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GMAT Diagnostic Test Question 13 [#permalink]
06 Jun 2009, 21:14

2

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Expert's post

00:00

A

B

C

D

E

Difficulty:

35% (medium)

Question Stats:

63% (02:46) correct
36% (00:39) wrong based on 11 sessions

GMAT Diagnostic Test Question 13 Field: special characters Difficulty: 750

Rating:

If A>B, A$B = A+B and if A<B, A$B = B-A, then which of the followings is the highest for (\frac{1}{x}$\frac{1}{y})$(\frac{1}{y}$\frac{1}{x}) ?

A. X = \frac{1}{2} and Y = \frac{1}{3} B. X = \frac{1}{3} and Y = \frac{1}{4} C. X = \frac{1}{4} and Y = \frac{1}{5} D. X = \frac{1}{5} and Y = \frac{1}{4} E. X = \frac{1}{4} and Y = \frac{1}{2}

Clearly you can not have a negative answer for greatest? nor two choices with the same answer 2B? Hence the right answer has to be of the type 2A meaning => [(A>B) = A+ B] - [(A<B) = B - A] = [5 + 4] - [4 - 5] = 9 + 1 = 10.

Re: GMAT Diagnostic Test Question 12 [#permalink]
18 Oct 2009, 08:57

linfongyu wrote:

Holy Mary Mother of God! How do you accomplish this in less than 2 minutes?

Each question is not strictly solvable in 2 minuets. Most of the questions are solvable under 2 minuets and few may take more than 3 minuets. On an average, each question is solvable in 2 minuets.
_________________

Clearly you can not have a negative answer for greatest? nor two choices with the same answer 2B? Hence the right answer has to be of the type 2A meaning => [(A>B) = A+ B] - [(A<B) = B - A] = [5 + 4] - [4 - 5] = 9 + 1 = 10.

It took me 18 seconds

Lugo can you please tell me how you came with the answers 2B, 2B, 2A and -2A? sorry but i still don't get it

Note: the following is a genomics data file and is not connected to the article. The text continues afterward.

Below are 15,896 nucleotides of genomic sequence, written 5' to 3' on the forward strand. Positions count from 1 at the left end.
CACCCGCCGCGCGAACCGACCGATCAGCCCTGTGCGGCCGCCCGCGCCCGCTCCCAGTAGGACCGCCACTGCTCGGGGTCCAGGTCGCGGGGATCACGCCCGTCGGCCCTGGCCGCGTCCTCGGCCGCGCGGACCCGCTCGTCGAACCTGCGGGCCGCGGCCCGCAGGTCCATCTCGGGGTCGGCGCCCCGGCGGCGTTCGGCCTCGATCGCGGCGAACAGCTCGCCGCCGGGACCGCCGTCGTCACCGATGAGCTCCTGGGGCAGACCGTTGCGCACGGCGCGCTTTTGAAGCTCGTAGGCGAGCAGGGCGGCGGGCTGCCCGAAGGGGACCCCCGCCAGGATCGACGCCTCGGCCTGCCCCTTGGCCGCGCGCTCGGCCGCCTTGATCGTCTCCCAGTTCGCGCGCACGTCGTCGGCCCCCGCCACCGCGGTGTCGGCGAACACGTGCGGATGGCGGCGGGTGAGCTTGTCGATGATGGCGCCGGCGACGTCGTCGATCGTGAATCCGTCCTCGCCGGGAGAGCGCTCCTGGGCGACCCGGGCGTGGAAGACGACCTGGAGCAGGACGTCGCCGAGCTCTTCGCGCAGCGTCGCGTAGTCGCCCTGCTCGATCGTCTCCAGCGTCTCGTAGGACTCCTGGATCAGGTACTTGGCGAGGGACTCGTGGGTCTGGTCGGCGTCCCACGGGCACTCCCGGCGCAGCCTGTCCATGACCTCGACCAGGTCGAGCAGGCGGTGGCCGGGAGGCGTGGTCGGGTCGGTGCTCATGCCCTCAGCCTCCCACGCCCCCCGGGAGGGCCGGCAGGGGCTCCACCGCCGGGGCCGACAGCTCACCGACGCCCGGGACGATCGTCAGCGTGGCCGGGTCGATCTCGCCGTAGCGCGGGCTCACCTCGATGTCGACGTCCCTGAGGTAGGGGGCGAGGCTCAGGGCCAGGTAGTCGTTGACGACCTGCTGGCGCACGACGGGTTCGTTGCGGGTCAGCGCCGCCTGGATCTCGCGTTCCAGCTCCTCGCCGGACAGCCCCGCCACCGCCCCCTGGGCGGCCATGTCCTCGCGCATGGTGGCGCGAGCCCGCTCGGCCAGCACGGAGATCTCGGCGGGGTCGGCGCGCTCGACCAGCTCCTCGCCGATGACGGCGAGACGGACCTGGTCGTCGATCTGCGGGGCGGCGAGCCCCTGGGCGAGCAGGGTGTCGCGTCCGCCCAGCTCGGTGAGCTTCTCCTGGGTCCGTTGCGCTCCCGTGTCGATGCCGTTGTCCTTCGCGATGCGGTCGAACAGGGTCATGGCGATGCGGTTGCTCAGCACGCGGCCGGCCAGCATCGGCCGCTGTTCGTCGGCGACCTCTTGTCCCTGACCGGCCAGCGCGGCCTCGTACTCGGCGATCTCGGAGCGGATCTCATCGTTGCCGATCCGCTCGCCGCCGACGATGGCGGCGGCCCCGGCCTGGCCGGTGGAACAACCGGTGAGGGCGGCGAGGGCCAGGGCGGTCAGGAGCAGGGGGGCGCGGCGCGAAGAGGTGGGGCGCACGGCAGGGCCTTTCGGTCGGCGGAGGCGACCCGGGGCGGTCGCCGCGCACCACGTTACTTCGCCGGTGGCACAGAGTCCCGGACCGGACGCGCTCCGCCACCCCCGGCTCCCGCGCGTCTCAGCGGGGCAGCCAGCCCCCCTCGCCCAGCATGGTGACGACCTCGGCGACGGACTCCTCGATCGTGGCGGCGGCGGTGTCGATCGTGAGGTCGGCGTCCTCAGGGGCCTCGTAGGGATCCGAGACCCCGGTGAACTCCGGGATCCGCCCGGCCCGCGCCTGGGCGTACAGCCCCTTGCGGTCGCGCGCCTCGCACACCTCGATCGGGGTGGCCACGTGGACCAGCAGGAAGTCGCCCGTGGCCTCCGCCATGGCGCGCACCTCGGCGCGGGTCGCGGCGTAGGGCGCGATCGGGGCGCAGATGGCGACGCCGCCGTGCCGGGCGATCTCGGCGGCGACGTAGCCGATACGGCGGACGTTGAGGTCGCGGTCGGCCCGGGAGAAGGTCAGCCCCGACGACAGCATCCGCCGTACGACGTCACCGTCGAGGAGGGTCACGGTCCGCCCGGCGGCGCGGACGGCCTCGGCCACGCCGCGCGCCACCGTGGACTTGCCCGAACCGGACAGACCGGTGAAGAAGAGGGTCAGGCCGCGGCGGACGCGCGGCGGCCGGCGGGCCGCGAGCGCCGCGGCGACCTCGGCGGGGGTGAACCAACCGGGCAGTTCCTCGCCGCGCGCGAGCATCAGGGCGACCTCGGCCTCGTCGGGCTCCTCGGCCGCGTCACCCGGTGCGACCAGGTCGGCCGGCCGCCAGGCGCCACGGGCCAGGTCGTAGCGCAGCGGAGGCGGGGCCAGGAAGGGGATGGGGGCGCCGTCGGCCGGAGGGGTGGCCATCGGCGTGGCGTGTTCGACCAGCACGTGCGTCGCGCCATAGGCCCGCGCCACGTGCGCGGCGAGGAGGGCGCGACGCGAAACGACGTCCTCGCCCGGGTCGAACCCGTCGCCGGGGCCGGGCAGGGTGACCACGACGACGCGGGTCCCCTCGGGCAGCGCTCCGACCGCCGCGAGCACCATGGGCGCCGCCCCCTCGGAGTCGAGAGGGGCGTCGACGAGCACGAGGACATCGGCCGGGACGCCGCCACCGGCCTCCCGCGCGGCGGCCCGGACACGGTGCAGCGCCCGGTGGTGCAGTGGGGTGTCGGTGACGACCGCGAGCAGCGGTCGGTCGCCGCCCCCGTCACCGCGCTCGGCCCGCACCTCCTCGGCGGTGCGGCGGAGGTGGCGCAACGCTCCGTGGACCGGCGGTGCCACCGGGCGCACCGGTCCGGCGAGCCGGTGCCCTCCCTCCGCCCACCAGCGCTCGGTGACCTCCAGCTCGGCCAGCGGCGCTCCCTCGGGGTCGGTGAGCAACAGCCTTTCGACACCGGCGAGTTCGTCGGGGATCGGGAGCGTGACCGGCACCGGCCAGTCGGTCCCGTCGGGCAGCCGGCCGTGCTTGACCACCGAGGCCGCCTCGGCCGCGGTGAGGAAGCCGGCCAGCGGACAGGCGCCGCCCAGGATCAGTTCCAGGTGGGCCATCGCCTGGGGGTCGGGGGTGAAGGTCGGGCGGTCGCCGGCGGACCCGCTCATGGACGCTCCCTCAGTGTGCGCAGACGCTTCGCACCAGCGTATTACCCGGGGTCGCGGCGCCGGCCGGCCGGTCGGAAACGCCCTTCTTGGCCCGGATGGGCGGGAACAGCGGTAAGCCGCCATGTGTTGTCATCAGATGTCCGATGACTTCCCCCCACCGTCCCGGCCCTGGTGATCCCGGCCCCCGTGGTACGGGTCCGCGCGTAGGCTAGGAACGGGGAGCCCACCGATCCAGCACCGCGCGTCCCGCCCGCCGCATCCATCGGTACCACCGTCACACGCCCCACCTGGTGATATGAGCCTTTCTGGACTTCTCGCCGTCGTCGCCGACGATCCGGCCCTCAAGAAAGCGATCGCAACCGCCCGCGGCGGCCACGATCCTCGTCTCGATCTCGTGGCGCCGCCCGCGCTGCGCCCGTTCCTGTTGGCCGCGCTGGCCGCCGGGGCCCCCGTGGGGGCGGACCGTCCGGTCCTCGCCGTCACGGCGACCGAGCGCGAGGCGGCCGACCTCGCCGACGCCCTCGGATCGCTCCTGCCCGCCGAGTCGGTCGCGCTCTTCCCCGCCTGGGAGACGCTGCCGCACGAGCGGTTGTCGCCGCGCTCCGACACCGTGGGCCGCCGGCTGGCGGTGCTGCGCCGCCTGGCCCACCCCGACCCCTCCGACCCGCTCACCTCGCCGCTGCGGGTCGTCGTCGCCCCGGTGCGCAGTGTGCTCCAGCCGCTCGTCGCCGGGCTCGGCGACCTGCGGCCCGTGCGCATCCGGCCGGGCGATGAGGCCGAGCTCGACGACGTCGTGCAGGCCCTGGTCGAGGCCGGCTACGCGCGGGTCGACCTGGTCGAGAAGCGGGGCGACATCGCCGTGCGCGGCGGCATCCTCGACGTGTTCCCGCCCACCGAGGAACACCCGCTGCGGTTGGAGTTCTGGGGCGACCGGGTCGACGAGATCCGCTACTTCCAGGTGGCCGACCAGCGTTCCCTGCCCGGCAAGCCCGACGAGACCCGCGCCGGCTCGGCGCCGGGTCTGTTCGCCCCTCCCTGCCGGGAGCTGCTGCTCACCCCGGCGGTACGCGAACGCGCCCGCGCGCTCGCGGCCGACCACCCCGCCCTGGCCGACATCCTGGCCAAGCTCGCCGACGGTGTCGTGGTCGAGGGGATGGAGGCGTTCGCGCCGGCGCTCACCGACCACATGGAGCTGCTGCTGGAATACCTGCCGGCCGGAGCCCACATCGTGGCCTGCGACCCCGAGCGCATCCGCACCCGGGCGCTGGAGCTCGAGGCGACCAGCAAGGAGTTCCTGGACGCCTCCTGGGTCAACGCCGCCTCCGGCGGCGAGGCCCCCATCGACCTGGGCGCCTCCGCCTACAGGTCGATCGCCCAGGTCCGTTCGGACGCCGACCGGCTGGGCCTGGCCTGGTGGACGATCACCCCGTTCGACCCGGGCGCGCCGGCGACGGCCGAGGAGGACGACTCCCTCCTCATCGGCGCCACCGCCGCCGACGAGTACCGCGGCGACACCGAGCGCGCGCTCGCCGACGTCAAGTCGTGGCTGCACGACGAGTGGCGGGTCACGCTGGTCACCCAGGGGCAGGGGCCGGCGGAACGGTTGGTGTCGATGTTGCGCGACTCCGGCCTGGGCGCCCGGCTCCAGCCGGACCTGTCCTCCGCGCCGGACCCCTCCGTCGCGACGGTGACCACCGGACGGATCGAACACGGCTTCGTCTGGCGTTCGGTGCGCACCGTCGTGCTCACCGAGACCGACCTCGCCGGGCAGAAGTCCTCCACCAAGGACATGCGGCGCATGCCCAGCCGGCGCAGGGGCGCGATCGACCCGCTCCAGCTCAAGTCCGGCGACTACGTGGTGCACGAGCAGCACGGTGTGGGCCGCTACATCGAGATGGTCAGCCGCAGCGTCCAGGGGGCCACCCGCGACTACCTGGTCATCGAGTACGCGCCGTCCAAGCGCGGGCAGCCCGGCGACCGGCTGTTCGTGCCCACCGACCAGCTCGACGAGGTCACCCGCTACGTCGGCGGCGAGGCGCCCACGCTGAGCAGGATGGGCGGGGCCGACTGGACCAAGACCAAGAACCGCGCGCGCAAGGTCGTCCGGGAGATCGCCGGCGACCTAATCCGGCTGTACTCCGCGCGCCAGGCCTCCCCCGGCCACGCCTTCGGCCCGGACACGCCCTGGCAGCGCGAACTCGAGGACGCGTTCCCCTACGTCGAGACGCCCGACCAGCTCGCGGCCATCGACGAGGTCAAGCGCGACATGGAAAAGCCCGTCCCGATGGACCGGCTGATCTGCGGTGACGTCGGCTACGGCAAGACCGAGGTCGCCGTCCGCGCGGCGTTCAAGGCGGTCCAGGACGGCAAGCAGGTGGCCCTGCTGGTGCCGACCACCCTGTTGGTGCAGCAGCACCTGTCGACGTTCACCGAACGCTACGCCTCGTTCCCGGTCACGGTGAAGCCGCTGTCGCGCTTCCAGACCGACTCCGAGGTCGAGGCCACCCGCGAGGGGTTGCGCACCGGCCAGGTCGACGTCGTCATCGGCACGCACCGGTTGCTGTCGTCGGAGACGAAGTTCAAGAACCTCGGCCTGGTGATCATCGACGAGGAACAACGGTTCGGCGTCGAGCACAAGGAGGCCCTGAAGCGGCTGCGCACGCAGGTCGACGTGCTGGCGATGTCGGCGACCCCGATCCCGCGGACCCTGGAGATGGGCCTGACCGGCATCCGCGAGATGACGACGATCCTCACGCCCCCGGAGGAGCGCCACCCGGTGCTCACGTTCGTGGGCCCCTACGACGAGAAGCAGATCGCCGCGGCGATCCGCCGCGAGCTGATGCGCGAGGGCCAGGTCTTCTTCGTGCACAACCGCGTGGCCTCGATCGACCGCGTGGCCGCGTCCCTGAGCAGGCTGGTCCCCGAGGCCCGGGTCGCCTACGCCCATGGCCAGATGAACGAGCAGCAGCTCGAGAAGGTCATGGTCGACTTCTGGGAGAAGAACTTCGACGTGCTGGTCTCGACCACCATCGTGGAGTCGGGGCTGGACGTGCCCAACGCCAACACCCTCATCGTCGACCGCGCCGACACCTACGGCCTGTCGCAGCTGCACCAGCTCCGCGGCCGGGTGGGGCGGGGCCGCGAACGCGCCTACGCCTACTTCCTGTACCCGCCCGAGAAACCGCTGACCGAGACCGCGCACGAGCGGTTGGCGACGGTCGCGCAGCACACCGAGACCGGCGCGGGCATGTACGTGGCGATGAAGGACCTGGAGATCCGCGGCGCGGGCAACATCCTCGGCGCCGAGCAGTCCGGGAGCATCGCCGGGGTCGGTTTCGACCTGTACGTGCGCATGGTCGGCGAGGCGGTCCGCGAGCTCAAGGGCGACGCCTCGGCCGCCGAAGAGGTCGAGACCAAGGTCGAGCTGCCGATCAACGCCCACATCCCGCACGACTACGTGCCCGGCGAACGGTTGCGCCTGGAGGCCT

All answers are positive real numbers, right? So there is no need to worry about adding/subtracting negative numbers. Also all answers can be converted to integer numbers since the formula to solve is made of inverse number of reals which are actually integer numbers i.e. 1 / (1/4) is 4 and 1 / (1/5) is 5 right?

Next, the formula to solve is (bracket_1) +/- (bracket_2) where either bracket is a combination of adding/subtracting 2 integer numbers and given to you in answers A,B,C,D and E. Think about all possible combinations of bracket_1 and bracket_2 in terms of sign. Given that you have two brackets and two possible signs (2^2) = 4 X 2 cases = 8 cases. However eliminate the ones where both bracket_1 and bracket_2 are equal, i.e. A>B and A>B or A<B and A<B since, from the answers provided and formula written in the question, no two real numbers can be the same, right?

This means that you are left with only 4 possible cases:

Next the question ask you for greatest. Notice than from the cases above 2A and 2B can be greater than any other combination, correct? However 2B is duplicated twice so which one do you choose? It has to be 2A since each question can only have one possible answer. Besides try few cases from the answers provided and see what happens.

Re: GMAT Diagnostic Test Question 12 [#permalink]
03 Feb 2010, 19:59

This is actually quite straight forward, as these type of "formula" questions should be, but I stumbled enormously on the stylistic differences in the characters. And so, this question looked like a monster until that time. In the question itself the formula in the end uses the lowercase cursive style, while the answer choices use capital non cursive style. I am not sure why I not immediately thought these were one and the same...but I still did. Maybe that is just the limitation of the interface we have to work with...Or is this just me?

One other minute detail is that the symbol in this explanation thread has changed from the greek omega symbol (or for the electrical engineers among us, the OHM symbol) in the original question of the PDF file to a Dollar symbol.

Re: GMAT Diagnostic Test Question 12 [#permalink]
01 Mar 2010, 17:34

3

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I did it a simpler way: